Do you have hobbies like knitting? Maybe large bags of old wool are capturing stale smells. Try airing them out, even gently washing them or drycleaning. Try to buy only what you need and not overstock on anything. Same goes for baseball gloves, hockey equipment. I used to play hockey and gear gets very smelly, very fast.
Some people don’t keep on top of their laundry. I do not want to generalize, but I have often noticed that some people overload the washer, not allowing sufficient water to come between and properly wash and rinse. Some people’s clothes smells perpetually sweaty and funky. Toss these clothes, do not donate them and start fresh, vowing to buy easy to clean clothes that do not look stained right away (forget white shirts. They flatter very few people) Watch Youtube videos with as much seriousness as learning to do math or build a house. Your clothes will last longer, smell fresher and you will attract new friends, love and influence people. Forget fashion. Just be clean. Forget fabric softener, laundry perfumed products and soaps, dryer sheets, etc. Just a waste of money. Baking soda, Borax and vinegar are the only natural laundry boosters I use. Try to buy clothes that doesn’t need ironing. You don’t have time for that and the heat tends to keep smells locked in clothes.
Wash everything. Even things you think don’t need washing, like pillboxes, telephones, door handles and walls. Walls retain smells, oh yes they do. Wash all the window frames, wash underneath the frames, wash all baseboards, the top edge. Wash on top of doorframes. Wash old pencils, binders, donate them to schools or charities. Consider showcasing collectibles differently after washing them. When in doubt, wash or toss.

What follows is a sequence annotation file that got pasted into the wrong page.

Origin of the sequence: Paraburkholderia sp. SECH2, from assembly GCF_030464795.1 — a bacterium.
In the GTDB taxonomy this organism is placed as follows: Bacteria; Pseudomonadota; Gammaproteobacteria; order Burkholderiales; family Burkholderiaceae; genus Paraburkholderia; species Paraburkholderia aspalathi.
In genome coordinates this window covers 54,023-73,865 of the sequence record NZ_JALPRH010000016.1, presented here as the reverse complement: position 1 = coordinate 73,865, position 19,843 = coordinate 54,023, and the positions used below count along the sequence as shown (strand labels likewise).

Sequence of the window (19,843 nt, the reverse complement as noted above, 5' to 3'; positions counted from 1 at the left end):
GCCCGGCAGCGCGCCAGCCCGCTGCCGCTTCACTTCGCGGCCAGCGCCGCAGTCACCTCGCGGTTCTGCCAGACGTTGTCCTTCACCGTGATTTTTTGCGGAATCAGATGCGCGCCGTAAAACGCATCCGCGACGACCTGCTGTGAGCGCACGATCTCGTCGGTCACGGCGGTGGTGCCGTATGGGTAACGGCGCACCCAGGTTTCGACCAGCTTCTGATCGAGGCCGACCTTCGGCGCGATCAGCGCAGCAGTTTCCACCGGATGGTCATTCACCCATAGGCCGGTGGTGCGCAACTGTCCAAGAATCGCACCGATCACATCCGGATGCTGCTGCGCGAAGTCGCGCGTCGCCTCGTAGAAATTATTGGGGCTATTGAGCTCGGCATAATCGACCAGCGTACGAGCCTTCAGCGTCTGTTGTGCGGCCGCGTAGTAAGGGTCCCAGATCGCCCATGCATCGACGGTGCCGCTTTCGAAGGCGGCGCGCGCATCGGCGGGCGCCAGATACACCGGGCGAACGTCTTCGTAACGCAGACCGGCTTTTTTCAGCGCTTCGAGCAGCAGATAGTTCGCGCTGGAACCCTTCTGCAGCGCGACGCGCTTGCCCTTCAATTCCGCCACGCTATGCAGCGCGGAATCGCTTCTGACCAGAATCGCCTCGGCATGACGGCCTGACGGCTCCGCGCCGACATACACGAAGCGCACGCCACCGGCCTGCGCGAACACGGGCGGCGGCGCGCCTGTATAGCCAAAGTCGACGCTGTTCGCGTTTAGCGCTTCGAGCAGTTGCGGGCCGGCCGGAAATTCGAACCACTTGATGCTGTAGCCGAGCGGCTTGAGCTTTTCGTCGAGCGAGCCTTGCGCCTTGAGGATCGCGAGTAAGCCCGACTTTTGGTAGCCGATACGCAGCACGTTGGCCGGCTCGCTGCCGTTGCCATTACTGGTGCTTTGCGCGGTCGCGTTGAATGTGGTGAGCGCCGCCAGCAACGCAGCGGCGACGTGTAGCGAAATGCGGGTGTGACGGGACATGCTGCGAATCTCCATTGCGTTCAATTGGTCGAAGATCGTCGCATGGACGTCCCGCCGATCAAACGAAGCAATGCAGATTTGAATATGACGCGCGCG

A lot of people ask me why do we have to clean? It is to protect our immune system from bacterial overload. I used to work as a janitor in various health clinics. We don’t want our homes looking and smelling like a barn. I love animals dearly, but they have a vastly different tolerance for microorganisms than we.
Buy a new mattress and cover both boxsprings and matress with heavy-duty quality dustproof and bedbug encasement covers. Wash all pillows, get pillow encasement protectors and consider replacing pillows every year or two. Take no risks these days. Consider using a couch cover and that all new furniture must be light, durable and easy to clean.
And for the kitchen and fridge, invest in great shelves for the pantry. Put masking tape on everything once opened to state the date it was opened. Toss anything weird, even if not expired. It may still be safe to eat, but it may be smelling up your home. Close up everything tightly, both for its longer shelflife and your clean-smelling home.
Keep shoes fresh. Air them on the balcony or outdoors in dry weather. I use baking soda. Silver-lined sox and wicking sox cut down on smelly feet.
And to conclude, try drinking at least 2–3L of distilled water with added mineral drops. This may help decrease body odour from diet or health challenges.